Drug Induced Bipolar Disorder Symptoms

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drug induced bipolar disorder

The symptoms of bipolar disorder, namely the extreme mood swings that characterize the mood disorder, can actually be induced by certain drugs or alcohol. While bipolar disorder remains a mysterious mental illness, as science has not definitively agreed as to the cause of its onset, substances are thought to play a role. It is still not clear if the substances provoke the mental health disorder itself, or just the symptoms associated with bipolar disorder.

Drug induced bipolar disorder reflects the relationship between certain substances and how they impact brain chemistry. In some instances, stopping a prescription medication may spark mania and depressive episodes, as the brain attempts to stabilize one the drug is suspended. Whether the cause of the mood swings is bipolar disorder itself or the effects of a substance causing the mood swings, learning how to manage the symptoms is critical.

Which Drugs Induce Bipolar Disorder Symptoms?

Some substances can cause the symptoms of a mood disorder. These may actually be prescription medications to which the individual has a reaction, causing adverse side effects that mimic bipolar disorder. Alcohol and drug abuse can also induce bipolar symptoms. Examples of substances that can cause drug induced bipolar disorder symptoms:

  • Alcohol
  • Hallucinogenics, such as LSD, PCP, psychedelic mushrooms
  • Benzodiazepines
  • Antidepressants
  • Heart medications
  • Blood pressure medications
  • Prescription pain relievers
  • Decongestants

Sometimes mood stabilizers, antipsychotics, anticonvulsants, and antidepressants can cause mood swings or other adverse psychological effects. In fact, there is evidence that some antidepressants increase the risk of rapid mood changes. An individual may find they develop more intense mania when they begin on antidepressant drug therapy. In one study, it was found that 46 of the 85 participants that were responsive to antidepressant therapy, or more than half, experienced treatment-emergent mania or hypomania during the trial.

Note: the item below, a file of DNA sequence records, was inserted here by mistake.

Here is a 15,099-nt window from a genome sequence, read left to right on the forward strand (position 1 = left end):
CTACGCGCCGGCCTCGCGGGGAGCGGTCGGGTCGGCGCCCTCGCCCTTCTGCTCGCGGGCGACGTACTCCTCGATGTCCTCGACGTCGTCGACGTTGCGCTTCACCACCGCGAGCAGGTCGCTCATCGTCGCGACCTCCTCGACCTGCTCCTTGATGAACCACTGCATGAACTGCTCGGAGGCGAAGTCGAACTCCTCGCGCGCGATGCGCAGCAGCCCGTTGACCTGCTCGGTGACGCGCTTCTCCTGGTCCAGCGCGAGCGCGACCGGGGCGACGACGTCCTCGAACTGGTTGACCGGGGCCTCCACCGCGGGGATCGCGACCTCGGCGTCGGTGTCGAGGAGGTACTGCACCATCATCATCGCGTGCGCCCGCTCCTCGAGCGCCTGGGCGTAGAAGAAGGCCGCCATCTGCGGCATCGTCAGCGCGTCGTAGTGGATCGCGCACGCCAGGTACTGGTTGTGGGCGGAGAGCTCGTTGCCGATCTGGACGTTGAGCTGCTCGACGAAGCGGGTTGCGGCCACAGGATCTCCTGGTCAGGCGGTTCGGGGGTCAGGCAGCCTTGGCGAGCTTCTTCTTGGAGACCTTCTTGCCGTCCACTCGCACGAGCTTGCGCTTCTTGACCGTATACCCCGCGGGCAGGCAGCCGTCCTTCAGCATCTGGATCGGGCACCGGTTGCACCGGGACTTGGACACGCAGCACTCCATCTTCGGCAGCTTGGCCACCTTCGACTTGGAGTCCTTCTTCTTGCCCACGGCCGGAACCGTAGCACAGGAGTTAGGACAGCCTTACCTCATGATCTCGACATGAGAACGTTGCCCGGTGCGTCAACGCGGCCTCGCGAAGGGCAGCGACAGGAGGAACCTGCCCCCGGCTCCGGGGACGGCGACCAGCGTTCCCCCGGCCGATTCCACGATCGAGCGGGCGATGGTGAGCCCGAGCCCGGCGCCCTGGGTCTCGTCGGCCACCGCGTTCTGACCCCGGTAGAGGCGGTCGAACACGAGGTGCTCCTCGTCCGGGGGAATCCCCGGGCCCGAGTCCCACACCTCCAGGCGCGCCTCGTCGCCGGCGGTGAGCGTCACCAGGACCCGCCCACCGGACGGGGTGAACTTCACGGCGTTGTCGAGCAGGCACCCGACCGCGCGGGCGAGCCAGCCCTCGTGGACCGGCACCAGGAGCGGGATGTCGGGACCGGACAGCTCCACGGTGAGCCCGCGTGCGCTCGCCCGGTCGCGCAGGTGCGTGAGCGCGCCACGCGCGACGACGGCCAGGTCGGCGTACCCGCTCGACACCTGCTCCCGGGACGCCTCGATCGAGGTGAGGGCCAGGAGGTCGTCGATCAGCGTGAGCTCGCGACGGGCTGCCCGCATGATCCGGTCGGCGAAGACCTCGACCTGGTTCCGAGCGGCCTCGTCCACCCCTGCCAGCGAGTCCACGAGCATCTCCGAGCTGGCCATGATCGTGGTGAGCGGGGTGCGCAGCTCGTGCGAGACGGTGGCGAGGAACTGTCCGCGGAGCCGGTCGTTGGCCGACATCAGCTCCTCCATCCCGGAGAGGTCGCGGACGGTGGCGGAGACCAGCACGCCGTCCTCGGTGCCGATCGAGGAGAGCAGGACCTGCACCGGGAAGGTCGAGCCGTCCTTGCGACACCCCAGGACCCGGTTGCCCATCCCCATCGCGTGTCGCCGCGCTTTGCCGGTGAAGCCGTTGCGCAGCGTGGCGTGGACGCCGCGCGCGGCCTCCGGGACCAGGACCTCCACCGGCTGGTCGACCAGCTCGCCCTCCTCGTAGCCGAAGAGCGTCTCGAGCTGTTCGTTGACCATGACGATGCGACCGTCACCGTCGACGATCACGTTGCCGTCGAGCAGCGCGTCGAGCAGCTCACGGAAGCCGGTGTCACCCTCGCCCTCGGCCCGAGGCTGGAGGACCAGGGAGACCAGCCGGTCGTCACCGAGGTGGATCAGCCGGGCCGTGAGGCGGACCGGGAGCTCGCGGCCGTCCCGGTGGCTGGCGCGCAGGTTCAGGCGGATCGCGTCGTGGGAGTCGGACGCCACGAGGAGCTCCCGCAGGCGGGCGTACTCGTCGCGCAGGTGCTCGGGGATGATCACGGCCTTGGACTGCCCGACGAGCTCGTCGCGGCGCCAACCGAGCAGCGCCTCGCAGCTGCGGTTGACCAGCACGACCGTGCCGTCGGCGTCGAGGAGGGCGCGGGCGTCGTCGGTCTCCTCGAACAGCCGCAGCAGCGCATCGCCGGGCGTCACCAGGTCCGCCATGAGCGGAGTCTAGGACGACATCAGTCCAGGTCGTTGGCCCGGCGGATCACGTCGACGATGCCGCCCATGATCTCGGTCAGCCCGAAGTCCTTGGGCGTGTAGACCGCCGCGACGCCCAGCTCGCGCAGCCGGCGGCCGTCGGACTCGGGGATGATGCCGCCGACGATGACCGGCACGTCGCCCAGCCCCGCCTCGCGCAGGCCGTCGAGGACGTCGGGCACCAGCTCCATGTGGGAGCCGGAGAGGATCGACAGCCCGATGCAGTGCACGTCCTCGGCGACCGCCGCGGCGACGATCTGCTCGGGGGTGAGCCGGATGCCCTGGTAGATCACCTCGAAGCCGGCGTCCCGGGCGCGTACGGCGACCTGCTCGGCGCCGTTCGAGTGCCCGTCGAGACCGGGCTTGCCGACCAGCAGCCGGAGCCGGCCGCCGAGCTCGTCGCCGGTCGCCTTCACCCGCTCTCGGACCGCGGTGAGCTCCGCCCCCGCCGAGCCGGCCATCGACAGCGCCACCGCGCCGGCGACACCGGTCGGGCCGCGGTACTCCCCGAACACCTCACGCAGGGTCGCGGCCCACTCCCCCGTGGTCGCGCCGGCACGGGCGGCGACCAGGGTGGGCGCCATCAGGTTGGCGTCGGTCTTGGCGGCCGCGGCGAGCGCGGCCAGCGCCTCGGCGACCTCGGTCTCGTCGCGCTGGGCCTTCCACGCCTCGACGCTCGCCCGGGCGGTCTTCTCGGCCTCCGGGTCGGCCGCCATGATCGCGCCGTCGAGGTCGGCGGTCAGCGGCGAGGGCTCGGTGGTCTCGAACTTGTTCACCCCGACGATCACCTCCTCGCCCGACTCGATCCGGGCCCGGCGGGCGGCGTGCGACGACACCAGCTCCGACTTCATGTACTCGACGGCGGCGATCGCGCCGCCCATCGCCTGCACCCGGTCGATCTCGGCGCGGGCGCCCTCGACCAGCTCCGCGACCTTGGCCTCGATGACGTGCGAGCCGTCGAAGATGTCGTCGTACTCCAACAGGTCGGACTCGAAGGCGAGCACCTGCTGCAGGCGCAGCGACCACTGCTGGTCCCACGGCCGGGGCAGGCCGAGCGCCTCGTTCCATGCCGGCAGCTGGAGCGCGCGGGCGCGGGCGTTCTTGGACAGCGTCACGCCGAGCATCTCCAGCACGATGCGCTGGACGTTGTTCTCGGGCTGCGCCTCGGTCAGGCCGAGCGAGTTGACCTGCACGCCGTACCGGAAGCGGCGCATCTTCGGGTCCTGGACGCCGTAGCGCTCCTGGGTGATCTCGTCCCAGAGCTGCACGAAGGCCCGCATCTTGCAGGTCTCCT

Which Occurs First, the Substance Abuse or the Bipolar Disorder?

Individuals who struggle with undiagnosed bipolar disorder may turn to a substance to self-medicate the unwelcome and disruptive symptoms. Alcohol use disorder commonly coexists with bipolar disorder, termed a dual diagnosis. Marijuana is another often-utilized substance to help alleviate the symptoms.

Individuals may have developed a substance use disorder than then led to the symptoms of bipolar disorder. Of the various mental health disorders, individuals with bipolar disorder have the highest rates of co-occurring substance use disorders. There is some evidence that regular marijuana use can instigate the symptoms of bipolar disorder, for example. It is believed that early marijuana use during adolescence, during a period when the brain is still developing, may increase the risk of acquiring bipolar disorder.

About Bipolar Disorder

According to the National Institute of Mental Health (NIMH), bipolar disorder afflicts about 2.6% of the adult population in the U.S. Among those diagnosed, 82% are classified as severe. Bipolar disorder is a complex and chronic mental illness that can disrupt all aspects of functioning if not managed. Possible factors associated with developing bipolar disorder may be genetics, brain chemistry imbalance, trauma, hormonal imbalance, and substance abuse.

People with undiagnosed bipolar disorder will find its symptoms disruptive to all areas of their life. The extreme mood swings will not only impact career, relationships, and psychological wellbeing, but can also affect anyone closely associated with the individual. The destabilizing effects of bipolar can result in family financial problems, incomplete work projects that affect coworkers, and dangerous behavior that can result in injury to others.

Diagnosis of the disorder will begin the process of treating these disruptive symptoms and thereby improve daily functioning. Managing the bipolar disorder will involve ongoing therapy, emotion regulation, medication, and improved sleep quality. By adhering to the treatment plan, and continuing to work on psychosocial coping skills, individuals with bipolar disorder are able to live a productive, fulfilling life.

The disorder features unpredictable and intense mood swings, with depressive episodes usually predominant. Symptoms include:

Manic episode:

  • Elated, euphoric mood
  • Abundance of energy
  • Increased activity levels
  • Insomnia
  • Rapid speech
  • Irritability
  • Feeling jumpy
  • Feelings of grandiosity
  • Racing thoughts
  • Engage in high-risk behaviors
  • Take on multiple tasks at once

Depressive episode:

  • Feeling sad, hopeless, empty
  • Very low energy
  • Trouble concentrating
  • Decreased activity level
  • Forgetful
  • Overeating or not eating enough
  • Excessive worry
  • Lack of joy or pleasure
  • Sleep disturbance
  • Excessive fatigue
  • Thoughts of suicide

Different Types of Bipolar Disorder

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There are four different types of bipolar disorder that share the basic feature of unusual mood swings. These vary in terms of which mood is predominant, the depressive episodes or the manic episodes. These types of bipolar disorder include:

Bipolar I Disorder.  Bipolar I is the most severe form of the disorder, defined by manic episodes that last for at least seven days or with manic symptoms so severe that sometimes emergency hospital care is necessary. The depressive episodes can last two weeks or more, but mania is more prevalent.